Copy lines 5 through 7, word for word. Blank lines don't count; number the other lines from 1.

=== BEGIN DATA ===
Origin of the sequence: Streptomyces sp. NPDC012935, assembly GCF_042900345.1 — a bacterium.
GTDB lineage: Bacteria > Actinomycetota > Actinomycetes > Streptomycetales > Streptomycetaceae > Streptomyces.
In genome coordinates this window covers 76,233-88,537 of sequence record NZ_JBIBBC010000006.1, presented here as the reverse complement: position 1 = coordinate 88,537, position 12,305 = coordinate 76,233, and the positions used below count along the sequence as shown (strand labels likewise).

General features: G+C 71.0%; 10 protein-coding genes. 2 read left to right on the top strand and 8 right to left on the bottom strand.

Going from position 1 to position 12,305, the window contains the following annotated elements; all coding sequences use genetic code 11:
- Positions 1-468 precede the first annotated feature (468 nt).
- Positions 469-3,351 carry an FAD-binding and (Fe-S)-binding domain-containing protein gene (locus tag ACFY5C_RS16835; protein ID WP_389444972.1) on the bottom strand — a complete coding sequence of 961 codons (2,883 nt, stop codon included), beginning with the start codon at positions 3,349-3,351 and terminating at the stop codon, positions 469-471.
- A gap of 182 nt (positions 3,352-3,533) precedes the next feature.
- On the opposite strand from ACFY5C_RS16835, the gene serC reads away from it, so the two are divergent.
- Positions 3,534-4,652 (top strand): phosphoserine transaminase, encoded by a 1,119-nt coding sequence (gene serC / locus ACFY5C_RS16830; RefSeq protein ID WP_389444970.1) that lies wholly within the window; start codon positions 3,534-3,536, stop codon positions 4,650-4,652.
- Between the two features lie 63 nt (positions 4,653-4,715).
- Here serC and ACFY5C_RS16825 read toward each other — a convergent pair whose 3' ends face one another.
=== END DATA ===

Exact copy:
Going from position 1 to position 12,305, the window contains the following annotated elements; all coding sequences use genetic code 11:
- Positions 1-468 precede the first annotated feature (468 nt).
- Positions 469-3,351 carry an FAD-binding and (Fe-S)-binding domain-containing protein gene (locus tag ACFY5C_RS16835; protein ID WP_389444972.1) on the bottom strand — a complete coding sequence of 961 codons (2,883 nt, stop codon included), beginning with the start codon at positions 3,349-3,351 and terminating at the stop codon, positions 469-471.